“The support simply wasn’t there in the Senate,” Pay said. “But I think a lot of people feel that the line on the Republican side was not held hard enough.”
Pay, a self-described “tea party conservative,” said he’s always voted for McConnell and plans to do so again. “But I haven’t met Matt Bevin,” he said.
Bevin was a new face to many of those gathered Thursday night at the farm bureau for his appearance, which was hosted by the Spencer County Tea Party.
“He’s got to be better than what we’ve got up there,” said Michael Burress, the 59-year-old owner of a trucking business who decided to attend after McConnell struck the deal this week. “I’m disgusted, just with him giving in.”
Bevin told the crowd that the government shutdown was horrible but blamed it on the Democrats for refusing to pass budget bills sent from the House. Unlike McConnell, he said, he would have forced a debate in the Senate.
“What I would have done differently is held this caucus together,” he said.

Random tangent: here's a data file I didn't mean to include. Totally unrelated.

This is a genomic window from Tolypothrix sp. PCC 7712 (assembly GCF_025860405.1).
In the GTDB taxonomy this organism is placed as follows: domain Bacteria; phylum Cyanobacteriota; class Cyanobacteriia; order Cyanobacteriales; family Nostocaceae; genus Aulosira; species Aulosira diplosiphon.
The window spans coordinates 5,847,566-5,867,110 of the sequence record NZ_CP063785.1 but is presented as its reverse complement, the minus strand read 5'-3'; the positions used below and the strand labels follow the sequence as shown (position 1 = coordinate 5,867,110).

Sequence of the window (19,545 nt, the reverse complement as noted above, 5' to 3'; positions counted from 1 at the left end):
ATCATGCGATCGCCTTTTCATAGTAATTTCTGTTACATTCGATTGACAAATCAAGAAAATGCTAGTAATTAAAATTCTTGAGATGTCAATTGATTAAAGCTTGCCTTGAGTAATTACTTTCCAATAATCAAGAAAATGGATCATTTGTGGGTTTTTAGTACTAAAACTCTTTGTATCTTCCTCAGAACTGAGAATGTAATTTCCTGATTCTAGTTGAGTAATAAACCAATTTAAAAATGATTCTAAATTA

Bevin, a former Army officer, showed a knack for retail politics, remembering the names of children he met earlier in the night. He told the friendly crowd about his hardscrabble upbringing in New Hampshire and his success as an investor and joked about how “uncool” he and his wife are as they pilot a 12-passenger van for their family, which includes four children adopted from Ethiopia. He weaved in references to Thomas Jefferson, the Kardashians and Groucho Marx, and called McConnell a “charlatan,” an “empty suit” and a “political bully.”
Bevin noted that McConnell was taking him seriously enough to send trackers to videotape his appearances, including the one Thursday night in Taylorsville.
“Tyler, I hope you get paid by the mile, because if you do, you’re making a fine fortune,” Bevin said, waving good-naturedly to a young man standing behind a tripod in the back of the room.
“McConnell hears the footsteps, and for good reason,” Bevin continued. “As Gandhi said, ‘First, they ignore you. Then, they ridicule you. Then, they attack you. And then you win.’ ”
The crowd burst into hearty applause.
“Who do I make the check out to?” asked Sue Schaefer, a 57-year-old graphic designer sitting in the second row.
“He is saying exactly what I’ve been thinking,” she said after the meeting. Until now, Schaefer said she thought McConnell was a shoo-in. “But now I think he could be beat.”
Alice Crites in Washington contributed to this report.